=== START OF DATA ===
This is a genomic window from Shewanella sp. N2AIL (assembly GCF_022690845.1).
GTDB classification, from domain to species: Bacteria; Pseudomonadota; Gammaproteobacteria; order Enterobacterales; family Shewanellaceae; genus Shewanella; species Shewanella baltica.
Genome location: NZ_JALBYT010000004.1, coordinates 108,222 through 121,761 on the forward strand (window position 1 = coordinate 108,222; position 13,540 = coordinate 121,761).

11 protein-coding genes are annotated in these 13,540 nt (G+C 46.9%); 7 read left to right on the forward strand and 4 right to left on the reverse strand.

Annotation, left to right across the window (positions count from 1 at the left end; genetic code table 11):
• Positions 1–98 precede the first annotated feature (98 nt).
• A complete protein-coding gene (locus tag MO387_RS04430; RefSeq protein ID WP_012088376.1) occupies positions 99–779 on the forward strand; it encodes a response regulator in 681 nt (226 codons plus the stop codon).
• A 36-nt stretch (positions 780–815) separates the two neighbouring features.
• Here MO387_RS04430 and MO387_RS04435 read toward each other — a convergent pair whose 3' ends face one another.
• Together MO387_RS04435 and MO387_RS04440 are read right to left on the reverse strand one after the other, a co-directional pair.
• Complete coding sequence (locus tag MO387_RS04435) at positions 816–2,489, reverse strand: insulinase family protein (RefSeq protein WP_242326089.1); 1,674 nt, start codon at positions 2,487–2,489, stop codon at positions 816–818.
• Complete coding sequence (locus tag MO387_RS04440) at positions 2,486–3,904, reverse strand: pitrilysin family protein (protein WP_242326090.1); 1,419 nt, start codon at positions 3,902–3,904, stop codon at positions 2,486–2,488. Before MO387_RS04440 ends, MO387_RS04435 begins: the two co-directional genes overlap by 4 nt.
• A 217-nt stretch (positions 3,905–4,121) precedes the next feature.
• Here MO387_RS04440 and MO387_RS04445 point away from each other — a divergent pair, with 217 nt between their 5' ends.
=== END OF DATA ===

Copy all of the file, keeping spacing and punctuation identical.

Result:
This is a genomic window from Shewanella sp. N2AIL (assembly GCF_022690845.1).
GTDB classification, from domain to species: Bacteria; Pseudomonadota; Gammaproteobacteria; order Enterobacterales; family Shewanellaceae; genus Shewanella; species Shewanella baltica.
Genome location: NZ_JALBYT010000004.1, coordinates 108,222 through 121,761 on the forward strand (window position 1 = coordinate 108,222; position 13,540 = coordinate 121,761).

11 protein-coding genes are annotated in these 13,540 nt (G+C 46.9%); 7 read left to right on the forward strand and 4 right to left on the reverse strand.

Annotation, left to right across the window (positions count from 1 at the left end; genetic code table 11):
• Positions 1–98 precede the first annotated feature (98 nt).
• A complete protein-coding gene (locus tag MO387_RS04430; RefSeq protein ID WP_012088376.1) occupies positions 99–779 on the forward strand; it encodes a response regulator in 681 nt (226 codons plus the stop codon).
• A 36-nt stretch (positions 780–815) separates the two neighbouring features.
• Here MO387_RS04430 and MO387_RS04435 read toward each other — a convergent pair whose 3' ends face one another.
• Together MO387_RS04435 and MO387_RS04440 are read right to left on the reverse strand one after the other, a co-directional pair.
• Complete coding sequence (locus tag MO387_RS04435) at positions 816–2,489, reverse strand: insulinase family protein (RefSeq protein WP_242326089.1); 1,674 nt, start codon at positions 2,487–2,489, stop codon at positions 816–818.
• Complete coding sequence (locus tag MO387_RS04440) at positions 2,486–3,904, reverse strand: pitrilysin family protein (protein WP_242326090.1); 1,419 nt, start codon at positions 3,902–3,904, stop codon at positions 2,486–2,488. Before MO387_RS04440 ends, MO387_RS04435 begins: the two co-directional genes overlap by 4 nt.
• A 217-nt stretch (positions 3,905–4,121) precedes the next feature.
• Here MO387_RS04440 and MO387_RS04445 point away from each other — a divergent pair, with 217 nt between their 5' ends.